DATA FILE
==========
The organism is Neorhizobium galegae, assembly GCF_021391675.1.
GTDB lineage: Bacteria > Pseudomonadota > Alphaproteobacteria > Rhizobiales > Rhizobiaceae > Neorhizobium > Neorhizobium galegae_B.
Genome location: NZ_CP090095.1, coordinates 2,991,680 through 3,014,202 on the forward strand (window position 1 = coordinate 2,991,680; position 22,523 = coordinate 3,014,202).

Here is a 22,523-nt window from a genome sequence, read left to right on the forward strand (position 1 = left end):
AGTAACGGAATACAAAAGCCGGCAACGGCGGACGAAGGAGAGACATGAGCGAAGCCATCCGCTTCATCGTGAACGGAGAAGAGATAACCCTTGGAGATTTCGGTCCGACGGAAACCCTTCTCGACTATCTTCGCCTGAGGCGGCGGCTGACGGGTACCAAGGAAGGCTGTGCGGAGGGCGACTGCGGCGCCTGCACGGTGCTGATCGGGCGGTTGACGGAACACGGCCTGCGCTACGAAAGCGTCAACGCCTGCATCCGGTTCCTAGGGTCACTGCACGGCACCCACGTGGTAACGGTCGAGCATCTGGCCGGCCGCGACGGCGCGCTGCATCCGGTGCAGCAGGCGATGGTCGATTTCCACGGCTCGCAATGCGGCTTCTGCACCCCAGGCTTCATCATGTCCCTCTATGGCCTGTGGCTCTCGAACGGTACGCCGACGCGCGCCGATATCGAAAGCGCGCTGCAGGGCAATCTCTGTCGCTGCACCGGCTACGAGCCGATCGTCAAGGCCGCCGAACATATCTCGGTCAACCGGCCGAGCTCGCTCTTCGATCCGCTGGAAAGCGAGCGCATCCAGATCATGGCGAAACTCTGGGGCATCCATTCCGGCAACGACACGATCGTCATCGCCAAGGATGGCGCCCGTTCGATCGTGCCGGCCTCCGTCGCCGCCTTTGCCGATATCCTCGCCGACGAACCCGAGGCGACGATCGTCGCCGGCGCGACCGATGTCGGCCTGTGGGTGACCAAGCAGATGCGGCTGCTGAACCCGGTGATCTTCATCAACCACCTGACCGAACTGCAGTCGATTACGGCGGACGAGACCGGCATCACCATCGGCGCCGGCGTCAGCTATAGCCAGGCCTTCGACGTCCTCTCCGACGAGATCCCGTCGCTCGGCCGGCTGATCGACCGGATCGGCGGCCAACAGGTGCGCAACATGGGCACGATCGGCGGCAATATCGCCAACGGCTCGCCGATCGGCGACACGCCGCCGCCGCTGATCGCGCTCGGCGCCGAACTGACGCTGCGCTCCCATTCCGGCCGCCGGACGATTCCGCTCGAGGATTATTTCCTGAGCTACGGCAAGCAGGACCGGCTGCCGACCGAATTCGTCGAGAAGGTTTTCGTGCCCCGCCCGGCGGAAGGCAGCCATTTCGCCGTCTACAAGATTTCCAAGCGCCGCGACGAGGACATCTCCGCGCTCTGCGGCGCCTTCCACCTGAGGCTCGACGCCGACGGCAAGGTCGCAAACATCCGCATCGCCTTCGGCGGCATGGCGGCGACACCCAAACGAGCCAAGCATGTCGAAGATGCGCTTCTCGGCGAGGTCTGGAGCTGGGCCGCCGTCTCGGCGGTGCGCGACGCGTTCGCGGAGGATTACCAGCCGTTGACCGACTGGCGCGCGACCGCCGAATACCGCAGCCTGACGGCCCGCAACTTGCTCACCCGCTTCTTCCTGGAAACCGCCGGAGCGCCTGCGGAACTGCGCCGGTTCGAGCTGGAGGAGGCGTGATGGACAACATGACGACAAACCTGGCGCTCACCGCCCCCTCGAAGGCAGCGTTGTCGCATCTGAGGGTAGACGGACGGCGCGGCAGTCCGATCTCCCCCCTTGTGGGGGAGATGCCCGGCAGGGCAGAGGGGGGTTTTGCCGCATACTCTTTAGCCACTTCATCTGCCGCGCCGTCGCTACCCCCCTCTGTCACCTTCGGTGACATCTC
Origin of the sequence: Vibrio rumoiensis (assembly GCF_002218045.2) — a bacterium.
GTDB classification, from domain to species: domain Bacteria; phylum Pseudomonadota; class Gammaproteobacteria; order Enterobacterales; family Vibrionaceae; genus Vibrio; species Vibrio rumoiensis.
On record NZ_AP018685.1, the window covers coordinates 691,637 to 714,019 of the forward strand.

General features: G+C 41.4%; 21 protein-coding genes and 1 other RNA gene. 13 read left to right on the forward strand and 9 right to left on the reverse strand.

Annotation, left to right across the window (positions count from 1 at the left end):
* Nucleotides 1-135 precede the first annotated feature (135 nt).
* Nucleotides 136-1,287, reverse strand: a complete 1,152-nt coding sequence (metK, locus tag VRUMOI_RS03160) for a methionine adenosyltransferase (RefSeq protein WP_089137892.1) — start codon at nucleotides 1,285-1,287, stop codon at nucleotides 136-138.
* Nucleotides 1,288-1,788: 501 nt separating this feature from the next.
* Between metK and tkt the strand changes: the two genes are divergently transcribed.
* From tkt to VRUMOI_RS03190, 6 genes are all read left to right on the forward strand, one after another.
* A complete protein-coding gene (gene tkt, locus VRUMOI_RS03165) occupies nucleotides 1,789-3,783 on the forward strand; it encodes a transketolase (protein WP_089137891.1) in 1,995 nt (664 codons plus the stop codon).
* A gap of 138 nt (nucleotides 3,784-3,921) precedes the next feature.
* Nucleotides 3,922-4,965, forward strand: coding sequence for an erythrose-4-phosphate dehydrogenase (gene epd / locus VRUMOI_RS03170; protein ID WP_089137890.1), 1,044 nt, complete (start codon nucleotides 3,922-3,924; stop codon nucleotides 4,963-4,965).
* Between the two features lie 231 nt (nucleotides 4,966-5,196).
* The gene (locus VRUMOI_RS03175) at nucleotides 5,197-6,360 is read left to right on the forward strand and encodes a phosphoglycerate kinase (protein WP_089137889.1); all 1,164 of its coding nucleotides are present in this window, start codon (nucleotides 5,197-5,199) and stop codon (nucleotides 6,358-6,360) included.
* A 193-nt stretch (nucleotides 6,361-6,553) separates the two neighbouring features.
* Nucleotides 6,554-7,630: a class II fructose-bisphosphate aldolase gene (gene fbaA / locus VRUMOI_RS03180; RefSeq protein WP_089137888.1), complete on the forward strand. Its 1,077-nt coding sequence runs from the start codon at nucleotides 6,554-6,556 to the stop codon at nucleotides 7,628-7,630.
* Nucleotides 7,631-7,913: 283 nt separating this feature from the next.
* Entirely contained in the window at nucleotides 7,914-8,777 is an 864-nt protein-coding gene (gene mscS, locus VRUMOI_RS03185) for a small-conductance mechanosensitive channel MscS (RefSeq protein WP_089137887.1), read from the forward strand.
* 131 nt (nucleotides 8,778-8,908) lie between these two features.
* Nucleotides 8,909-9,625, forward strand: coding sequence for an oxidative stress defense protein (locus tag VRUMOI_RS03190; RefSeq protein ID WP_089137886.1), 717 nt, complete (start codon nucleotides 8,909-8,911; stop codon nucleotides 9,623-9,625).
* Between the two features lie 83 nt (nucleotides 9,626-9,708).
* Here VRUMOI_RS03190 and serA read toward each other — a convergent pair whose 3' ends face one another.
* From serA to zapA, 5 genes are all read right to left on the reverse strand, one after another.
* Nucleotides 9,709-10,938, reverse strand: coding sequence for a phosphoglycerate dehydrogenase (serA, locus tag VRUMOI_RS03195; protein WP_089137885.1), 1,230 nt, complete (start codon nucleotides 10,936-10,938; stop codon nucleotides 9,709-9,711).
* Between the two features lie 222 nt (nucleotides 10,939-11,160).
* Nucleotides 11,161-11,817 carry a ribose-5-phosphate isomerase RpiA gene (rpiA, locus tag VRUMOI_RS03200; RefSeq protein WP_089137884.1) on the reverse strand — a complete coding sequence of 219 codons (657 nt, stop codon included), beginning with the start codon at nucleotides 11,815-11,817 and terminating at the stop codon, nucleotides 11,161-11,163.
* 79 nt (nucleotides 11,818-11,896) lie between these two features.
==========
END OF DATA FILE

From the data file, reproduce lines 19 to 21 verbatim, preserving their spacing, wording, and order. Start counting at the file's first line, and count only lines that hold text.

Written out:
* Between the two features lie 231 nt (nucleotides 4,966-5,196).
* The gene (locus VRUMOI_RS03175) at nucleotides 5,197-6,360 is read left to right on the forward strand and encodes a phosphoglycerate kinase (protein WP_089137889.1); all 1,164 of its coding nucleotides are present in this window, start codon (nucleotides 5,197-5,199) and stop codon (nucleotides 6,358-6,360) included.
* A 193-nt stretch (nucleotides 6,361-6,553) separates the two neighbouring features.